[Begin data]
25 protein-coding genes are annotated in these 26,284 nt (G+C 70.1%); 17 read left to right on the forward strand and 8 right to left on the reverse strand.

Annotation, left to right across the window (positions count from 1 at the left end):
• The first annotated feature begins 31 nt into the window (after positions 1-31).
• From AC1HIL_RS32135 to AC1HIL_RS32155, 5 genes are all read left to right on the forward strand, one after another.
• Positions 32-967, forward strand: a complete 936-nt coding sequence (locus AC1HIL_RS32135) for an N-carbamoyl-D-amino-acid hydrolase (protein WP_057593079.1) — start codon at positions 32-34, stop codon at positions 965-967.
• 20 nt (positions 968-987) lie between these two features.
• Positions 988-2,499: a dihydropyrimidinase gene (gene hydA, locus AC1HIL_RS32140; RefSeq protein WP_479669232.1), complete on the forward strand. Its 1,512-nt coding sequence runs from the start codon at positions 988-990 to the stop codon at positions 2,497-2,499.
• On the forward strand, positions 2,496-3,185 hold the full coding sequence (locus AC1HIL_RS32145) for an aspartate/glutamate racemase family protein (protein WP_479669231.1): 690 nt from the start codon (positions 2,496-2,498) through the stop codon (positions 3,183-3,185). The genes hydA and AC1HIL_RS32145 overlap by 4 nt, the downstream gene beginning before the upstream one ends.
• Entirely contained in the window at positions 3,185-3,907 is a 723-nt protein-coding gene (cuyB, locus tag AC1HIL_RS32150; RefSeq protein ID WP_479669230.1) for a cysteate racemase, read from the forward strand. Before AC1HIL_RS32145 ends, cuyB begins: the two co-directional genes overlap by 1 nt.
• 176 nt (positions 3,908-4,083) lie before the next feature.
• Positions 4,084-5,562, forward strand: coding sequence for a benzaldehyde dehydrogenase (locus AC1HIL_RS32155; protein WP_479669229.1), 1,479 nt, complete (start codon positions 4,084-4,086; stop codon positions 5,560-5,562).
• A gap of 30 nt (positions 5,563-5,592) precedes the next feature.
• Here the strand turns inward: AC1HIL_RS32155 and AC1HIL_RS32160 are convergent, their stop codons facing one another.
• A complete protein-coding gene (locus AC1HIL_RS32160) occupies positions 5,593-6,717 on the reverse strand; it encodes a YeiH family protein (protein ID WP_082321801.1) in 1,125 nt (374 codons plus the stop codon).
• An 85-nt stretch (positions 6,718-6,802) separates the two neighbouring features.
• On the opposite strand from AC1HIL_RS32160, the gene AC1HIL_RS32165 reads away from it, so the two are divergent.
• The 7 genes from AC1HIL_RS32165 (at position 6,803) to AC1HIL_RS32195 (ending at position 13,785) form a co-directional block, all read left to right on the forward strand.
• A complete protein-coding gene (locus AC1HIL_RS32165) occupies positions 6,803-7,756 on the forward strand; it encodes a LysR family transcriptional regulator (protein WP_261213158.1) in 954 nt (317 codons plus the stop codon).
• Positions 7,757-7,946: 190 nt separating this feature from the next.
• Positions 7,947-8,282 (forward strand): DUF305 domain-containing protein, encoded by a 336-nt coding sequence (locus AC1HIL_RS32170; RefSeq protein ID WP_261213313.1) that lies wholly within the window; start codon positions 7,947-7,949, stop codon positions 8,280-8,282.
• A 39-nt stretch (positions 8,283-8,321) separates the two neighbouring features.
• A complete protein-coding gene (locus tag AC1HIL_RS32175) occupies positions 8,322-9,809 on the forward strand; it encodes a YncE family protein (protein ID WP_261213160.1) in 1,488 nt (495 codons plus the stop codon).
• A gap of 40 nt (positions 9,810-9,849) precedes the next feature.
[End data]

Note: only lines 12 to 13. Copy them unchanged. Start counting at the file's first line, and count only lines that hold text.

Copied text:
• A gap of 30 nt (positions 5,563-5,592) precedes the next feature.
• Here the strand turns inward: AC1HIL_RS32155 and AC1HIL_RS32160 are convergent, their stop codons facing one another.